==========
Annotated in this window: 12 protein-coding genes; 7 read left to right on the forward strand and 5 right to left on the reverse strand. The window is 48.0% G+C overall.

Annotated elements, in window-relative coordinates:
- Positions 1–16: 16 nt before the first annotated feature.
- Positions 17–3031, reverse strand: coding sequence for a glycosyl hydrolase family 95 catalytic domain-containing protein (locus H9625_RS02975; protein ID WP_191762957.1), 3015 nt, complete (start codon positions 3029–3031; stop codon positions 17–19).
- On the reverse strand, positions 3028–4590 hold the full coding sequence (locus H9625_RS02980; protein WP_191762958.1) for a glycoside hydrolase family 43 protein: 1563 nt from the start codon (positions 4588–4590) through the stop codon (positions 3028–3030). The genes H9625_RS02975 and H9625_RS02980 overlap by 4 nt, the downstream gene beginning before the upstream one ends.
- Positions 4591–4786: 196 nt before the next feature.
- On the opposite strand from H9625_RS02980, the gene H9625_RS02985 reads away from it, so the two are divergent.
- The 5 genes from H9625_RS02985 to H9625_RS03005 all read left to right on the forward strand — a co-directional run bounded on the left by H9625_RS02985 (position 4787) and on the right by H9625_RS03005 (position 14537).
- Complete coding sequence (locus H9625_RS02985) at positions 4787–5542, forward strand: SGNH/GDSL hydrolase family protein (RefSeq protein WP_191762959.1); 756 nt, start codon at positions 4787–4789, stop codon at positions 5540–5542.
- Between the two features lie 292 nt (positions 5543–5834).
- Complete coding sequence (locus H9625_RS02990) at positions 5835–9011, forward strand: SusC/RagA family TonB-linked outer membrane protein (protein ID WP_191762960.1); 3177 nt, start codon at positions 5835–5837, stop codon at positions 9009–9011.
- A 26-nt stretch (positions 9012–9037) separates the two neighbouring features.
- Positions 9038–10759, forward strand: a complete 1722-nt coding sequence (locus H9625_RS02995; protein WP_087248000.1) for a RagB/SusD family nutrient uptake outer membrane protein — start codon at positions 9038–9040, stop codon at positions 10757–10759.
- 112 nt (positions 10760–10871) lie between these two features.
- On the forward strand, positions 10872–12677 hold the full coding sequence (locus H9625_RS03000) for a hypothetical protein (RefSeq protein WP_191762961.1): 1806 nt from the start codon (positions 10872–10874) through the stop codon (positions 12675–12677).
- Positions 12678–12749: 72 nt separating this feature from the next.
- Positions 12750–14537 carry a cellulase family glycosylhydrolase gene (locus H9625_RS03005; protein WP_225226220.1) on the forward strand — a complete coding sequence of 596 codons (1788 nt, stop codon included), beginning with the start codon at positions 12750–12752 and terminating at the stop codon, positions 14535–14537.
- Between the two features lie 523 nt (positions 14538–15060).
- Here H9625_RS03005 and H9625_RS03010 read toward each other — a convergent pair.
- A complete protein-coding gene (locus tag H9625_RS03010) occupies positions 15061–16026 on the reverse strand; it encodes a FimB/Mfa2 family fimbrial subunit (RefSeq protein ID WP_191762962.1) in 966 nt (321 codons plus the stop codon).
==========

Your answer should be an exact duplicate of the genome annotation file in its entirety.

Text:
Annotated in this window: 12 protein-coding genes; 7 read left to right on the forward strand and 5 right to left on the reverse strand. The window is 48.0% G+C overall.

Annotated elements, in window-relative coordinates:
- Positions 1–16: 16 nt before the first annotated feature.
- Positions 17–3031, reverse strand: coding sequence for a glycosyl hydrolase family 95 catalytic domain-containing protein (locus H9625_RS02975; protein ID WP_191762957.1), 3015 nt, complete (start codon positions 3029–3031; stop codon positions 17–19).
- On the reverse strand, positions 3028–4590 hold the full coding sequence (locus H9625_RS02980; protein WP_191762958.1) for a glycoside hydrolase family 43 protein: 1563 nt from the start codon (positions 4588–4590) through the stop codon (positions 3028–3030). The genes H9625_RS02975 and H9625_RS02980 overlap by 4 nt, the downstream gene beginning before the upstream one ends.
- Positions 4591–4786: 196 nt before the next feature.
- On the opposite strand from H9625_RS02980, the gene H9625_RS02985 reads away from it, so the two are divergent.
- The 5 genes from H9625_RS02985 to H9625_RS03005 all read left to right on the forward strand — a co-directional run bounded on the left by H9625_RS02985 (position 4787) and on the right by H9625_RS03005 (position 14537).
- Complete coding sequence (locus H9625_RS02985) at positions 4787–5542, forward strand: SGNH/GDSL hydrolase family protein (RefSeq protein WP_191762959.1); 756 nt, start codon at positions 4787–4789, stop codon at positions 5540–5542.
- Between the two features lie 292 nt (positions 5543–5834).
- Complete coding sequence (locus H9625_RS02990) at positions 5835–9011, forward strand: SusC/RagA family TonB-linked outer membrane protein (protein ID WP_191762960.1); 3177 nt, start codon at positions 5835–5837, stop codon at positions 9009–9011.
- A 26-nt stretch (positions 9012–9037) separates the two neighbouring features.
- Positions 9038–10759, forward strand: a complete 1722-nt coding sequence (locus H9625_RS02995; protein WP_087248000.1) for a RagB/SusD family nutrient uptake outer membrane protein — start codon at positions 9038–9040, stop codon at positions 10757–10759.
- 112 nt (positions 10760–10871) lie between these two features.
- On the forward strand, positions 10872–12677 hold the full coding sequence (locus H9625_RS03000) for a hypothetical protein (RefSeq protein WP_191762961.1): 1806 nt from the start codon (positions 10872–10874) through the stop codon (positions 12675–12677).
- Positions 12678–12749: 72 nt separating this feature from the next.
- Positions 12750–14537 carry a cellulase family glycosylhydrolase gene (locus H9625_RS03005; protein WP_225226220.1) on the forward strand — a complete coding sequence of 596 codons (1788 nt, stop codon included), beginning with the start codon at positions 12750–12752 and terminating at the stop codon, positions 14535–14537.
- Between the two features lie 523 nt (positions 14538–15060).
- Here H9625_RS03005 and H9625_RS03010 read toward each other — a convergent pair.
- A complete protein-coding gene (locus tag H9625_RS03010) occupies positions 15061–16026 on the reverse strand; it encodes a FimB/Mfa2 family fimbrial subunit (RefSeq protein ID WP_191762962.1) in 966 nt (321 codons plus the stop codon).